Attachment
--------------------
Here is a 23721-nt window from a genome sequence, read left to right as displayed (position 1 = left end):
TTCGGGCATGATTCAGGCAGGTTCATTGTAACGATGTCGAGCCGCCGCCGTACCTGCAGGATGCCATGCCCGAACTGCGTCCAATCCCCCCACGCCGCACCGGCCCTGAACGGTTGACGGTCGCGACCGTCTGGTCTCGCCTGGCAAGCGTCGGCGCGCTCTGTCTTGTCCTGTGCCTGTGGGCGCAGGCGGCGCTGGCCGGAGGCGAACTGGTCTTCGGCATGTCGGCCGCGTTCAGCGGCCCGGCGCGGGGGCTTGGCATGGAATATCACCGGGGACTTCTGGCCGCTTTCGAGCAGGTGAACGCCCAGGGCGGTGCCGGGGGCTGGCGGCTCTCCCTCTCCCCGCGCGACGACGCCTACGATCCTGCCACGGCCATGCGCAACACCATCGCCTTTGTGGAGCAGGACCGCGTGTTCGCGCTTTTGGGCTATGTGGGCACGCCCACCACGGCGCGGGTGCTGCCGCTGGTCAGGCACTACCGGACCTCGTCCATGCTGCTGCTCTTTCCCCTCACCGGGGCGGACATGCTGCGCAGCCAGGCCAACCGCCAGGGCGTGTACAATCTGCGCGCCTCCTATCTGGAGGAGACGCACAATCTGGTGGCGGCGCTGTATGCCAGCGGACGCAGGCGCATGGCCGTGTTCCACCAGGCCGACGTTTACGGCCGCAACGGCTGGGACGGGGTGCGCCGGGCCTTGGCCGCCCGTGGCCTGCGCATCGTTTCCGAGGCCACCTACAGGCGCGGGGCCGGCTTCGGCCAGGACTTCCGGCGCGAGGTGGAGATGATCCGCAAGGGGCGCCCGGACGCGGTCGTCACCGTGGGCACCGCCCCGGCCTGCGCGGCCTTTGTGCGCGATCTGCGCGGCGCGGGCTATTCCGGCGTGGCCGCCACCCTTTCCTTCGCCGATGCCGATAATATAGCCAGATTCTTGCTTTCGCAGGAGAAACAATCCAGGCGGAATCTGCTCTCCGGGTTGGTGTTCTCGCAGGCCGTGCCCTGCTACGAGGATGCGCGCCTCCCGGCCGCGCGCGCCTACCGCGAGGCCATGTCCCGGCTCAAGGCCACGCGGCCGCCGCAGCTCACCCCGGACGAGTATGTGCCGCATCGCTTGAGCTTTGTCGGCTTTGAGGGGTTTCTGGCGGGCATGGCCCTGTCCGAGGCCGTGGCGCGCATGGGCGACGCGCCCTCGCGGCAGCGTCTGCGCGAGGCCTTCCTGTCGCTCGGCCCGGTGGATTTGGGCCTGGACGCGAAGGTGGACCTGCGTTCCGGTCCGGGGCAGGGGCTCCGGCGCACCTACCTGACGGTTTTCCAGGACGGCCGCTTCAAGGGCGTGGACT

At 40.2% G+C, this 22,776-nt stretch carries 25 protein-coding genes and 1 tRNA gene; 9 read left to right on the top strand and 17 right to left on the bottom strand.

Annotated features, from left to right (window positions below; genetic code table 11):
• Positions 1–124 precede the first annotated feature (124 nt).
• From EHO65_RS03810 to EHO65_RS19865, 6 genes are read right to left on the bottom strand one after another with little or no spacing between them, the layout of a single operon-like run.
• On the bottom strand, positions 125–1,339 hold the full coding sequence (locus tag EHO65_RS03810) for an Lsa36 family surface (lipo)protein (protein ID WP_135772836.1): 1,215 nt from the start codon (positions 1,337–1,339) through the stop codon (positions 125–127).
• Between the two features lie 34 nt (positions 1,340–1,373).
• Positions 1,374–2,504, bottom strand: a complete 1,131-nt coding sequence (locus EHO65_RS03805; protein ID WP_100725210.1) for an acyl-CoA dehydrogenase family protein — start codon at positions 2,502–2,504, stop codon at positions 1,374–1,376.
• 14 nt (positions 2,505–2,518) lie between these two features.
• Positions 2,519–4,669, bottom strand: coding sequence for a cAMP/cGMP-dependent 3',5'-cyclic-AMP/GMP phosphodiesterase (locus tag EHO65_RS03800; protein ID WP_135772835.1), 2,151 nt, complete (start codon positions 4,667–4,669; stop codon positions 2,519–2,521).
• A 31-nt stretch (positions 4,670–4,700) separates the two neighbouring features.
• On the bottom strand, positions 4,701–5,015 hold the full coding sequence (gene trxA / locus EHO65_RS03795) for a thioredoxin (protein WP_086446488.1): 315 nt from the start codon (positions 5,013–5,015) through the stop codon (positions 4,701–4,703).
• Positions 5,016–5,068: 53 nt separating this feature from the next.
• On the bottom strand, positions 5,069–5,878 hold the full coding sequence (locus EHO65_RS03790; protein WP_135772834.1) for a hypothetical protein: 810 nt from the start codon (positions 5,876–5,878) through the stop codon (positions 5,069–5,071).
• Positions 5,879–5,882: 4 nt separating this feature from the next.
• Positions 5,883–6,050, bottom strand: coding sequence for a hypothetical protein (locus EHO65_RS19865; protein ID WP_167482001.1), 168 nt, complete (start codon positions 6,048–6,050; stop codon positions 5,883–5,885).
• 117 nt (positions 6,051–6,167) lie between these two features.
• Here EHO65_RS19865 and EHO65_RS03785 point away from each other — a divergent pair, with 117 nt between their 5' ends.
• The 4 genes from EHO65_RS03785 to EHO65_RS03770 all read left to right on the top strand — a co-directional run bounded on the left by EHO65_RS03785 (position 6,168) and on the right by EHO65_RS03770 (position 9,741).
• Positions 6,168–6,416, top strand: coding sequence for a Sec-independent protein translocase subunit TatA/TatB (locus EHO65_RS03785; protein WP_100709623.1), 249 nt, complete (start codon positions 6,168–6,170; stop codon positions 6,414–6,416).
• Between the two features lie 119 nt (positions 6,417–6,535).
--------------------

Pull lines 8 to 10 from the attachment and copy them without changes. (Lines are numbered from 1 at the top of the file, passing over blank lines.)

• Between the two features lie 34 nt (positions 1,340–1,373).
• Positions 1,374–2,504, bottom strand: a complete 1,131-nt coding sequence (locus EHO65_RS03805; protein ID WP_100725210.1) for an acyl-CoA dehydrogenase family protein — start codon at positions 2,502–2,504, stop codon at positions 1,374–1,376.
• 14 nt (positions 2,505–2,518) lie between these two features.